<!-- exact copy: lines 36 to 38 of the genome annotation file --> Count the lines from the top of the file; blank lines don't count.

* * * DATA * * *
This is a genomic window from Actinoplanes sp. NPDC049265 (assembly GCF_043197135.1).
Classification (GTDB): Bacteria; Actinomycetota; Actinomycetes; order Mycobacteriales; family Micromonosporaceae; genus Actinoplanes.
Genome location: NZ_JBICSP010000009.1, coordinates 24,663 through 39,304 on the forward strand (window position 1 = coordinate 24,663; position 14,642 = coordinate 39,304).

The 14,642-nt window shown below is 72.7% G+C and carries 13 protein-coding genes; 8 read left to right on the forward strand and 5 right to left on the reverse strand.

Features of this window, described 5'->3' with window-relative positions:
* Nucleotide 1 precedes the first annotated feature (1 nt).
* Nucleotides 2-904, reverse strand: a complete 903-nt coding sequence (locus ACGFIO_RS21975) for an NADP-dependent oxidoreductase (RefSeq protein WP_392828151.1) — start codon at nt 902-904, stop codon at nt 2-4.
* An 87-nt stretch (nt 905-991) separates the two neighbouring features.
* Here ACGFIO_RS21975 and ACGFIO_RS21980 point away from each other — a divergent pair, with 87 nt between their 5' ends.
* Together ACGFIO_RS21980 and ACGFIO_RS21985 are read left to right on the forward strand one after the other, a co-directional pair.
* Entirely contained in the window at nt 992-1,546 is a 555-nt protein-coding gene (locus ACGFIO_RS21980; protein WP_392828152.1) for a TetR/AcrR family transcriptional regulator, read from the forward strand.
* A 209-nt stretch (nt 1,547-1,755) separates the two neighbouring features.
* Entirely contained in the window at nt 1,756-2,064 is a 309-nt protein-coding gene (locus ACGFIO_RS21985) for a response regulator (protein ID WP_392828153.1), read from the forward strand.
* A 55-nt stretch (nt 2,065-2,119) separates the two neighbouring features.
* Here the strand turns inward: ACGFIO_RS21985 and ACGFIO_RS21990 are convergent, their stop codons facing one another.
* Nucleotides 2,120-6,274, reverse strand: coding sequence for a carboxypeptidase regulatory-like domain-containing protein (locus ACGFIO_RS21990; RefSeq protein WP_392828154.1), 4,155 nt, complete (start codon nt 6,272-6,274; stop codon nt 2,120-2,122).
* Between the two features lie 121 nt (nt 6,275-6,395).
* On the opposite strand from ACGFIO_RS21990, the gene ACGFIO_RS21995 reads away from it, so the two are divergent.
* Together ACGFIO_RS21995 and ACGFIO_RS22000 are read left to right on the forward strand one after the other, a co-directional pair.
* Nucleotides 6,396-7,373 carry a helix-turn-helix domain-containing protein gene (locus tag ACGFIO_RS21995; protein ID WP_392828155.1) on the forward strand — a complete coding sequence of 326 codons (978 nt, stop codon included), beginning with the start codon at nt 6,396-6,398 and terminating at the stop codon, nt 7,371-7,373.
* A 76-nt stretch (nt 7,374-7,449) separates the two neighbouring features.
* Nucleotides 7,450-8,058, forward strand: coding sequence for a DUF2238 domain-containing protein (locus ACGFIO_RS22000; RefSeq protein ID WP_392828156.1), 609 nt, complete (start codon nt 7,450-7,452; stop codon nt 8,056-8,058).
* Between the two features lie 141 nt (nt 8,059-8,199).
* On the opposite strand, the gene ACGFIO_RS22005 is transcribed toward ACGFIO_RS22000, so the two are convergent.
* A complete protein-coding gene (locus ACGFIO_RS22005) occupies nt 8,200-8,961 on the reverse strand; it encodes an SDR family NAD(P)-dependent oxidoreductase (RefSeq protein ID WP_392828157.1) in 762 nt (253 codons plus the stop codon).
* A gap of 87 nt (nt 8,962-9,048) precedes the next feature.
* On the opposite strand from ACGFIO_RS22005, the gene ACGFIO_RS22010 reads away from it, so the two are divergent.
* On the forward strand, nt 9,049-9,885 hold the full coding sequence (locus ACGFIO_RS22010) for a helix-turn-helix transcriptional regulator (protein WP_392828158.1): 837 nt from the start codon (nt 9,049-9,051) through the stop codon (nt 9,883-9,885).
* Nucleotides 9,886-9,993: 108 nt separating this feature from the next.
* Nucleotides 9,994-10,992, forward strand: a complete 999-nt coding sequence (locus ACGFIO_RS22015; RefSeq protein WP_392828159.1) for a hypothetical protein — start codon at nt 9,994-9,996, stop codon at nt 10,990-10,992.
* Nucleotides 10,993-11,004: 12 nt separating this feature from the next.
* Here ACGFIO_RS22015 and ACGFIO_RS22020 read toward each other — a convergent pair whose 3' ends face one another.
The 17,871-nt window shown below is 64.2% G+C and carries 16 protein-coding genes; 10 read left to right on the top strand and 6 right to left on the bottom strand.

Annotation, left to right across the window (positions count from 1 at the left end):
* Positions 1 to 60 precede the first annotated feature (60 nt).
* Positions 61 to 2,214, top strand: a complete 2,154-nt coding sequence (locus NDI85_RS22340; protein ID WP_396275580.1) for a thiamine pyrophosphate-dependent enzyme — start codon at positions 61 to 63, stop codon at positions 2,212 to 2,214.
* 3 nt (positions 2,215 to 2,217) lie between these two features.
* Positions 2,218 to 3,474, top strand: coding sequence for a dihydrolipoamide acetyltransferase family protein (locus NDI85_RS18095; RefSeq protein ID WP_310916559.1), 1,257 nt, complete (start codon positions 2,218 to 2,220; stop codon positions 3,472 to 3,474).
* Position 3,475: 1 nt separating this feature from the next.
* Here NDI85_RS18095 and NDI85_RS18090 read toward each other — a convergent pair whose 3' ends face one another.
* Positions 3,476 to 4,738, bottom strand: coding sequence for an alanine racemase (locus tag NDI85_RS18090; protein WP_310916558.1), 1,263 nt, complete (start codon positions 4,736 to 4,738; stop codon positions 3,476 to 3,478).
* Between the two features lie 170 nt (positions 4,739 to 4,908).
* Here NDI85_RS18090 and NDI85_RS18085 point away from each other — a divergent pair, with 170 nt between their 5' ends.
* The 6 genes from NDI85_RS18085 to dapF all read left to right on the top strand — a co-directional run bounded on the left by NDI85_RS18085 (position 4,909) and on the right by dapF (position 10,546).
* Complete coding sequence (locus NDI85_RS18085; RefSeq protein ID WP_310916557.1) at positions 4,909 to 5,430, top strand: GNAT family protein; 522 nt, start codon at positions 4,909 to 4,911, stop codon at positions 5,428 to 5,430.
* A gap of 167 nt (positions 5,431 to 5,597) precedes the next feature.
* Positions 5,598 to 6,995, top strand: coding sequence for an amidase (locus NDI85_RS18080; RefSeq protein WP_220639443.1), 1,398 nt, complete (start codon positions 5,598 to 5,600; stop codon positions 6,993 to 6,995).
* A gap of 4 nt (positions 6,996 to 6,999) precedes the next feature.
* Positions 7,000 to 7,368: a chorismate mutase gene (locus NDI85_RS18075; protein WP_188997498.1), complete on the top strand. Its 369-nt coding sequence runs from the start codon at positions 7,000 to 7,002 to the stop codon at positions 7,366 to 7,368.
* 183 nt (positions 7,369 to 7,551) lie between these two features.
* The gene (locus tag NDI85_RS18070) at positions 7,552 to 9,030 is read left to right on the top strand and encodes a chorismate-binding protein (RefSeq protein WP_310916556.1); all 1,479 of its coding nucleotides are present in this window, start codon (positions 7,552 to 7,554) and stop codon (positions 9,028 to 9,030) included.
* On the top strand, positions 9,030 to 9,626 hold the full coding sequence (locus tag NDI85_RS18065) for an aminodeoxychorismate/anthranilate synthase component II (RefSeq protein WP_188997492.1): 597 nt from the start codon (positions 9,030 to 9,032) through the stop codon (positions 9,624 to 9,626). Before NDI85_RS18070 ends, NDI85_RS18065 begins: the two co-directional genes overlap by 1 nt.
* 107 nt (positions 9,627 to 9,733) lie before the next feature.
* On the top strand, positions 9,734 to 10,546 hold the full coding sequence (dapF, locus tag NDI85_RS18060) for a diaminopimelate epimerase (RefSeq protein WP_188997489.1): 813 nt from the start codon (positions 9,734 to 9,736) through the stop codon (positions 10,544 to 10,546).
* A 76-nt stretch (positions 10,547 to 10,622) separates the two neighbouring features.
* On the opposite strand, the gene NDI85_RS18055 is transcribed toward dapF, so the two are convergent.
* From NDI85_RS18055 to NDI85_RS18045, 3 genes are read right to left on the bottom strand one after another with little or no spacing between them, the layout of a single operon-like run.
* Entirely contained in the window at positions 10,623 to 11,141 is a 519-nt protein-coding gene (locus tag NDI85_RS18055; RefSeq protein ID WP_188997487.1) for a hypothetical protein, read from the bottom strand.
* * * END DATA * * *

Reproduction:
* Positions 61 to 2,214, top strand: a complete 2,154-nt coding sequence (locus NDI85_RS22340; protein ID WP_396275580.1) for a thiamine pyrophosphate-dependent enzyme — start codon at positions 61 to 63, stop codon at positions 2,212 to 2,214.
* 3 nt (positions 2,215 to 2,217) lie between these two features.
* Positions 2,218 to 3,474, top strand: coding sequence for a dihydrolipoamide acetyltransferase family protein (locus NDI85_RS18095; RefSeq protein ID WP_310916559.1), 1,257 nt, complete (start codon positions 2,218 to 2,220; stop codon positions 3,472 to 3,474).